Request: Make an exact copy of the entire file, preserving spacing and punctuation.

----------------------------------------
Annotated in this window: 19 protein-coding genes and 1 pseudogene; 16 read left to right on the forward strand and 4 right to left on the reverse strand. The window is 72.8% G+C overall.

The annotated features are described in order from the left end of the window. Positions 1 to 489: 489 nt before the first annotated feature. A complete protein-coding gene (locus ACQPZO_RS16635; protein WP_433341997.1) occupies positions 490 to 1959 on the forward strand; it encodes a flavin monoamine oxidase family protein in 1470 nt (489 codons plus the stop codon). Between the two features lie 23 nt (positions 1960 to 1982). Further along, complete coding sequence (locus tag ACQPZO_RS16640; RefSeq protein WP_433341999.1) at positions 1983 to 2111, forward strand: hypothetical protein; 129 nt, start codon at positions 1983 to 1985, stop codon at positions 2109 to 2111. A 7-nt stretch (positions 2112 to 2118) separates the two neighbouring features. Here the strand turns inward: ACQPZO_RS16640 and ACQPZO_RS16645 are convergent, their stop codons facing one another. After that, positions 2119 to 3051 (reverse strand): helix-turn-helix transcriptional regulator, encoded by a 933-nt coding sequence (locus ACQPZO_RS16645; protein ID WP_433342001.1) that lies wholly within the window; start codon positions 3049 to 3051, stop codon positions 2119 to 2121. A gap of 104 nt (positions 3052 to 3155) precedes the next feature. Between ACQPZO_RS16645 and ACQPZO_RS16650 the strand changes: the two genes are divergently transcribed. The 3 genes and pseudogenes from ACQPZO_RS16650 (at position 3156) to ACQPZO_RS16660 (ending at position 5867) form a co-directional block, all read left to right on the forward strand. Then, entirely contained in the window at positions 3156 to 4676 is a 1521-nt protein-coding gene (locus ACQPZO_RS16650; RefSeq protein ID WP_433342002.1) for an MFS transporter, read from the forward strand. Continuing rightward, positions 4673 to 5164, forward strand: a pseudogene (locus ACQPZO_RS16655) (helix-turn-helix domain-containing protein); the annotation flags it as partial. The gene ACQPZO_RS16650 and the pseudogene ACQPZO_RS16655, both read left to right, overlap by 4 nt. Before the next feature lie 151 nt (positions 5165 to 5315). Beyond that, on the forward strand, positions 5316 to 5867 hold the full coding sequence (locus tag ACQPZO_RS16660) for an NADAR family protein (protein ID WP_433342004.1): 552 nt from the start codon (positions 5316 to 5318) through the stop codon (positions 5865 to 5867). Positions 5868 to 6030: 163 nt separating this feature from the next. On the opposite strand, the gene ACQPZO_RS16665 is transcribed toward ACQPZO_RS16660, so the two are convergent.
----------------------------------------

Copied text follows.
Annotated in this window: 19 protein-coding genes and 1 pseudogene; 16 read left to right on the forward strand and 4 right to left on the reverse strand. The window is 72.8% G+C overall.

The annotated features are described in order from the left end of the window. Positions 1 to 489: 489 nt before the first annotated feature. A complete protein-coding gene (locus ACQPZO_RS16635; protein WP_433341997.1) occupies positions 490 to 1959 on the forward strand; it encodes a flavin monoamine oxidase family protein in 1470 nt (489 codons plus the stop codon). Between the two features lie 23 nt (positions 1960 to 1982). Further along, complete coding sequence (locus tag ACQPZO_RS16640; RefSeq protein WP_433341999.1) at positions 1983 to 2111, forward strand: hypothetical protein; 129 nt, start codon at positions 1983 to 1985, stop codon at positions 2109 to 2111. A 7-nt stretch (positions 2112 to 2118) separates the two neighbouring features. Here the strand turns inward: ACQPZO_RS16640 and ACQPZO_RS16645 are convergent, their stop codons facing one another. After that, positions 2119 to 3051 (reverse strand): helix-turn-helix transcriptional regulator, encoded by a 933-nt coding sequence (locus ACQPZO_RS16645; protein ID WP_433342001.1) that lies wholly within the window; start codon positions 3049 to 3051, stop codon positions 2119 to 2121. A gap of 104 nt (positions 3052 to 3155) precedes the next feature. Between ACQPZO_RS16645 and ACQPZO_RS16650 the strand changes: the two genes are divergently transcribed. The 3 genes and pseudogenes from ACQPZO_RS16650 (at position 3156) to ACQPZO_RS16660 (ending at position 5867) form a co-directional block, all read left to right on the forward strand. Then, entirely contained in the window at positions 3156 to 4676 is a 1521-nt protein-coding gene (locus ACQPZO_RS16650; RefSeq protein ID WP_433342002.1) for an MFS transporter, read from the forward strand. Continuing rightward, positions 4673 to 5164, forward strand: a pseudogene (locus ACQPZO_RS16655) (helix-turn-helix domain-containing protein); the annotation flags it as partial. The gene ACQPZO_RS16650 and the pseudogene ACQPZO_RS16655, both read left to right, overlap by 4 nt. Before the next feature lie 151 nt (positions 5165 to 5315). Beyond that, on the forward strand, positions 5316 to 5867 hold the full coding sequence (locus tag ACQPZO_RS16660) for an NADAR family protein (protein ID WP_433342004.1): 552 nt from the start codon (positions 5316 to 5318) through the stop codon (positions 5865 to 5867). Positions 5868 to 6030: 163 nt separating this feature from the next. On the opposite strand, the gene ACQPZO_RS16665 is transcribed toward ACQPZO_RS16660, so the two are convergent.